The Moonstone

The Moonstone

by Wilkie Collins

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The novel that T. S. Eliot called “the first, the longest, and the best of the modern English detective novels”

Guarded by three Brahmin priests, the Moonstone is a religious relic, the centerpiece in a sacred statue of the Hindu god of the moon. It is also a giant yellow diamond of enormous value, and its temptation is irresistible to the corrupt John Herncastle, a colonel in the British Army in India. After murdering the three guardian priests and bringing the diamond back to England with him, Herncastle bequeaths it to his niece, Rachel, knowing full well that danger will follow. True to its enigmatic nature, the Moonstone disappears from Rachel’s room on the night of her eighteenth birthday, igniting a mystery so intricate and thrilling it has set the standard for every crime novel of the past one hundred fifty years.

Widely recognized, alongside the stories of Edgar Allan Poe, as establishing many of the most enduring conventions of detective fiction, The Moonstone is Wilkie Collins’s masterwork and one of the greatest novels of the nineteenth century.

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Product Details

ISBN-13: 9781480484160
Publisher: Open Road Media
Publication date: 04/22/2014
Sold by: Barnes & Noble
Format: NOOK Book
Pages: 482
Sales rank: 44,106
File size: 1 MB

About the Author

Wilkie Collins (1824–1889) was an English playwright and novelist. A close friend and frequent collaborator of Charles Dickens’s, he is best known as the author of The Moonstone and The Woman in White, “sensation novels” widely recognized as forerunners of modern suspense.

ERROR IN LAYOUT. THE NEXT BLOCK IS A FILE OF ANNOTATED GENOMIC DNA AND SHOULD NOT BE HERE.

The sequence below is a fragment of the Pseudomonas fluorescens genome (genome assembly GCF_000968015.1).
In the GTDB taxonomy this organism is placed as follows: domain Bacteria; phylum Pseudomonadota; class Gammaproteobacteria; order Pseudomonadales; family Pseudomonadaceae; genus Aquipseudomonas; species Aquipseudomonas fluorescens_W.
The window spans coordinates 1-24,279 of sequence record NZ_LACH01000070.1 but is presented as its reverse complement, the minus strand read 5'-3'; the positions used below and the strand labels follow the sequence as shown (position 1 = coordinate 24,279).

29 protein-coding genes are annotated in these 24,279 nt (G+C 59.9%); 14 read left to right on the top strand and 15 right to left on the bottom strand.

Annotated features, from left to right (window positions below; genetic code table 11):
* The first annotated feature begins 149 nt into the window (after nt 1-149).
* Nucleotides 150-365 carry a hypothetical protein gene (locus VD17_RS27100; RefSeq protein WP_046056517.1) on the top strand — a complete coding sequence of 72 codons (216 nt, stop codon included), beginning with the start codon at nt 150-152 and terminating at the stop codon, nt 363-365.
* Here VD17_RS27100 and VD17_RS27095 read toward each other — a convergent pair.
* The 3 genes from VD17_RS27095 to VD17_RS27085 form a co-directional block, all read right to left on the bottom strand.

Date of Birth:

December 8, 1824

Date of Death:

September 23, 1889

Place of Birth:

London, England

Place of Death:

London, England


Studied law at Lincoln¿s Inn, London

Read an Excerpt


First Period the loss of the diamond (1848) The Events related by Gabriel Betteredge, House-Steward in the service of Julia, Lady Verinder

Chapter I

In the first part of Robinson Crusoe, at page one hundred and twenty-nine, you will find it thus written:

“Now I saw, though too late, the Folly of beginning a Work before we count the Cost, and before we judge rightly of our own Strength to go through with it.”

Only yesterday, I opened my Robinson Crusoe at that place. Only this morning (May twenty-first, Eighteen hundred and fifty), came my lady’s nephew, Mr. Franklin Blake, and held a short conversation with me, as follows:—

“Betteredge,” says Mr. Franklin, “I have been to the lawyer’s about some family matters; and, among other things, we have been talking of the loss of the Indian Diamond, in my aunt’s house in Yorkshire, two years since. Mr. Bruff thinks, as I think, that the whole story ought, in the interests of truth, to be placed on record in writing—and the sooner the better.”